Since the Snowden leaks first made clear the US government's sweeping database of phone call data, four separate legal challenges to that program have been filed in federal courts. Three of them now await decision from appeals courts.
This morning, a federal lawsuit directly challenging the NSA's vast phone call database was heard by the US Court of Appeals for the 9th Circuit. And the three-judge panel that heard Smith v. Obama seemed skeptical of the plaintiff's claims that the database should be ruled unconstitutional.
Anna Smith is an unusual plaintiff. In an interview last year with The Washington Post, she described herself as a "northern Idaho mom" with no particular background. "It’s none of their business what I’m doing—who I call, when I call, how long I talk... I think it’s awesome that I have the right to sue the president," Smith, then 32, told The Post. "I’m just a small-town girl."
Her husband Peter Smith, who argued the appeal this morning, is a commercial litigator with no experience handling a constitutional or national security lawsuit. For the appeal, Smith accepted legal help from the American Civil Liberties Union and Electronic Frontier Foundation, both of which have their own lawsuits challenging the NSA database.
Back to Smith v. Maryland
The government has long argued that it doesn't need a warrant to get phone "metadata" like the numbers called and duration of call. The main legal precedent it relies on is a 1975 case called Smith v. Maryland.
In today's argument, Peter Smith tried to differentiate his case from Smith v. Maryland.
"Smith v. Maryland involved a single defendant with a pen register on his phone for three days," said Smith. "Today, we have dragnet [surveillance] every single day. Tonight they'll download the call records, tomorrow they'll download the call records—and they'll keep them for five years."
The ability to analyze metadata has vastly improved as well, he noted.
"When you can do the hops, and see the connections—you can see that Anna called her doctor, Anna called her mother," he said. "It can reveal a lot about a person. It can reveal relationships."
That led to Judge Mary McKeown pointing out the government would still need to meet a "reasonable suspicion" standard.
Smith pointed out that would just be the second step, a legal guideline controlling how the NSA is allowed to search the database. In his view, the injury happened from the collection itself, which should be considered an illegal search barred by the 4th Amendment to the US Constitution.
US Circuit Judge Richard Tallman didn't seem convinced that Peter Smith had any evidence to justify overturning precedent.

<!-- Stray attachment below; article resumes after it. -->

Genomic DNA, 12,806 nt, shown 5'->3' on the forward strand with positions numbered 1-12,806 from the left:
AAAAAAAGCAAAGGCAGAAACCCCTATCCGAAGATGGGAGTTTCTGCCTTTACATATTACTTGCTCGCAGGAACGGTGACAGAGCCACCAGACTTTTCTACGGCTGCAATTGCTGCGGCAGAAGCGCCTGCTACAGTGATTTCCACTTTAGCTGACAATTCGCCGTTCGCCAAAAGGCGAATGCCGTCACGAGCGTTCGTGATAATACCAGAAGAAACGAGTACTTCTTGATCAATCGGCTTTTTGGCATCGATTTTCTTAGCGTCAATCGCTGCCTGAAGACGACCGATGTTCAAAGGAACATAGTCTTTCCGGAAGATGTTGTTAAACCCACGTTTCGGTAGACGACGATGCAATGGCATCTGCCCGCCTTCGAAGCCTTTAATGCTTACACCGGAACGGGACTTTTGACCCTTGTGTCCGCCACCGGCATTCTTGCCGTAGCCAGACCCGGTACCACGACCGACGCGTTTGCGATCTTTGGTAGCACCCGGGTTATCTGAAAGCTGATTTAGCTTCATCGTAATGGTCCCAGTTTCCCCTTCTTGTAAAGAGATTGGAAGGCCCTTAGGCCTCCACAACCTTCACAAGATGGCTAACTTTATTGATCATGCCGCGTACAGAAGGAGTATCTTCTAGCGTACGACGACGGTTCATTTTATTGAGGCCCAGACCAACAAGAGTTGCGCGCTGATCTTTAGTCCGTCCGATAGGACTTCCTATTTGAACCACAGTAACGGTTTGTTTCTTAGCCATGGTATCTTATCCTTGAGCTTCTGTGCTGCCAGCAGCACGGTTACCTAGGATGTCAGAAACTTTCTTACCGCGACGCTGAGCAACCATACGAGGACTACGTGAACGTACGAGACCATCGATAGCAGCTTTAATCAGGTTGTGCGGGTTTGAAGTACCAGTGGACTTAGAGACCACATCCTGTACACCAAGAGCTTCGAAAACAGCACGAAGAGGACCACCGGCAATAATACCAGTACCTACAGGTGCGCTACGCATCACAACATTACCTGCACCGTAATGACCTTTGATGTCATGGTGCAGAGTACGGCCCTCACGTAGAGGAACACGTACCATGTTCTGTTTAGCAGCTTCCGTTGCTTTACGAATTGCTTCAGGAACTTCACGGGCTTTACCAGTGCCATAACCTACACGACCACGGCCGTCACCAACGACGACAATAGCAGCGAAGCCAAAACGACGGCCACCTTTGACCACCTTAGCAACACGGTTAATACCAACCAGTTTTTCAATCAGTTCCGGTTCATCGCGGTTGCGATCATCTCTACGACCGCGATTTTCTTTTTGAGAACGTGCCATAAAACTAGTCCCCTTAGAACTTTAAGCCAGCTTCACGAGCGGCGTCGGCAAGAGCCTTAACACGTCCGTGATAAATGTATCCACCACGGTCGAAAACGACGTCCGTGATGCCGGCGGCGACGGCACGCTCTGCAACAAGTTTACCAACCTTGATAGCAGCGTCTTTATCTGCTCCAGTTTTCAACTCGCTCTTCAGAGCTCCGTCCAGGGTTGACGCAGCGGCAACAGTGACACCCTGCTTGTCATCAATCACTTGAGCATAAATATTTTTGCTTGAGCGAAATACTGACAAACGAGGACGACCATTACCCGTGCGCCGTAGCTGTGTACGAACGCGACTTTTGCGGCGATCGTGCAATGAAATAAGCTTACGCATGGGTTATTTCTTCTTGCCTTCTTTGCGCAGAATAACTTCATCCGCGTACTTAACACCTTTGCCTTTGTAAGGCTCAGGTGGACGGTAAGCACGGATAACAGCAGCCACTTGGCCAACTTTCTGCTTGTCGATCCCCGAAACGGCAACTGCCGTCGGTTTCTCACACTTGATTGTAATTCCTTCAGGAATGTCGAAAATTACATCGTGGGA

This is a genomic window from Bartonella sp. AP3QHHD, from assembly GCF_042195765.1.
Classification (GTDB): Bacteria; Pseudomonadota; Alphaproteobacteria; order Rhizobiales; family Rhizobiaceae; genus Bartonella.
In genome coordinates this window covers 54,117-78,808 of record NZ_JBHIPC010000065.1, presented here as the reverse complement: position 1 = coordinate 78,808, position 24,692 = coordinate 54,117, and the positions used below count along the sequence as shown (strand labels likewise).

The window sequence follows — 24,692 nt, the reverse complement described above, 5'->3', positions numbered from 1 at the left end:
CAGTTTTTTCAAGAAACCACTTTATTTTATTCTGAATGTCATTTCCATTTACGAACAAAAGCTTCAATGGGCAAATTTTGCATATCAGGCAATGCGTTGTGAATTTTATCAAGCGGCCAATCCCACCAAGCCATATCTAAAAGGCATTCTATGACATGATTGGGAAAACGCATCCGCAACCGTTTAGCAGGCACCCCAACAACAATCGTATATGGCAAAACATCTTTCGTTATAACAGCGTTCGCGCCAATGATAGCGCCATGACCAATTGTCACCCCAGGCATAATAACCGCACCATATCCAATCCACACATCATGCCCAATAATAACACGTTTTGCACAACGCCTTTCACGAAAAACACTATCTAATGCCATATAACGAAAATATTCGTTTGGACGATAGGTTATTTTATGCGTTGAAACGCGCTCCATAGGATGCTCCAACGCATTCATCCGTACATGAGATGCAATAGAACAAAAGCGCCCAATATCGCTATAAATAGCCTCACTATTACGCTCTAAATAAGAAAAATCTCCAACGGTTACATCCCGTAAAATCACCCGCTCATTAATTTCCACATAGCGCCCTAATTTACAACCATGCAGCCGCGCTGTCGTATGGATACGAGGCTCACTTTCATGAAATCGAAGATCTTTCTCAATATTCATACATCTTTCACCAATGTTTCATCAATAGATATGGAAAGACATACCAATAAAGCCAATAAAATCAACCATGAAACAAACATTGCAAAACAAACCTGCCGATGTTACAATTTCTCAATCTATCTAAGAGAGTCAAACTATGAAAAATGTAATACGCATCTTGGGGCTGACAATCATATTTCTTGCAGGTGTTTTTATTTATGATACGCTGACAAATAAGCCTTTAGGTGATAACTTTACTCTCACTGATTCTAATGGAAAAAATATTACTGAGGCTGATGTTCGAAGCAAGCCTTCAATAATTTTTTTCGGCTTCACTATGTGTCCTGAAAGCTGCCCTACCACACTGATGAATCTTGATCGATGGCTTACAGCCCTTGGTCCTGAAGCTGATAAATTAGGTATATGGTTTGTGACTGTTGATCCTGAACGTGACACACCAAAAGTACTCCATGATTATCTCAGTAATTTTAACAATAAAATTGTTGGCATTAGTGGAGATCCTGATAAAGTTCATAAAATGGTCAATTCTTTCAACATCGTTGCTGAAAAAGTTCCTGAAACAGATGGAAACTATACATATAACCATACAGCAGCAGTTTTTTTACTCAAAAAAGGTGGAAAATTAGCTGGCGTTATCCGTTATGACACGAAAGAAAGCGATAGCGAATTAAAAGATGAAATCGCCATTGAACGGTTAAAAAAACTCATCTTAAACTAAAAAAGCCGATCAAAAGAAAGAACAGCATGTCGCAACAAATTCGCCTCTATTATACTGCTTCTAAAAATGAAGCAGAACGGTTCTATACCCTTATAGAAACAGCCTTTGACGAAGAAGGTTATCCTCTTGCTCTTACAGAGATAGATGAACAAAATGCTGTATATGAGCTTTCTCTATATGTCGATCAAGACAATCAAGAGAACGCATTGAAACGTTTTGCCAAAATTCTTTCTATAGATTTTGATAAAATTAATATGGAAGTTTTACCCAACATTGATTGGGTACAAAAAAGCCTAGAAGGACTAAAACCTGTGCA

"Why is Smith still not controlling?" asked Tallman, who also sits on the Foreign Intelligence Surveillance Court. "What is constitutionally significant about the data being collected today, versus the data that the Supreme Court approved in Smith v. Maryland? It appears to me it's the same data."
The scope of the program and the amount of the data make it fundamentally different, answered Smith.
"What if the government wanted all utility records, nationwide?" asked Hawkins.
Seen this movie before?
When the government's lawyer Thomas Byron took the podium, US Circuit Judge Hawkins joked that "last time we were together, we were in a movie!" Hawkins, McKeown, and Byron were all featured in Citizenfour, the documentary about the Snowden leaks. That film included one scene with video from a different 9th Circuit case. "I guess we had no reasonable expectation of privacy," he joked.
Byron said he'd heard about the scene but hadn't seen the movie. The group then got down to business.
"Unlike Smith v. Maryland, you have a very different scope and duration," said McKeown. That changes the reasonableness calculus.
"One does and must expect that call information you provide to your telephone carrier will be made available over the entire time you use that carrier," said Byron.
Anna Smith can only mount a 4th Amendment challenge over her own data, not that of others, he added.
"What if the government went to Verizon and said we want this data on everyone in the US for three days, would that be a [Constitutional] violation?" asked McKeown.
Byron also pointed out other cases limiting surveillance, like decisions leading up to the US v. Jones case that banned warrantless GPS tracking, carefully avoided disrupting the result of Smith v. Maryland.
Smith v. Obama is one of four lawsuits directly challenging the NSA's phone database; three of those cases are now awaiting decisions from different appeals courts. In ACLU v. Clapper, the government convinced a trial court judge to throw the case out; an appeal was argued in front of the 2nd Circuit in September. In Klayman v. Obama, the plaintiff won a preliminary injunction shutting down the NSA database. The DC Circuit heard that appeal in October.
A Northern California lawsuit organized by the Electronic Frontier Foundation, First Unitarian Church v. NSA, is moving more slowly, and that still awaits a final decision from the district court judge.
If any of those cases results in a win for plaintiffs, the NSA phone database will likely be headed to the US Supreme Court.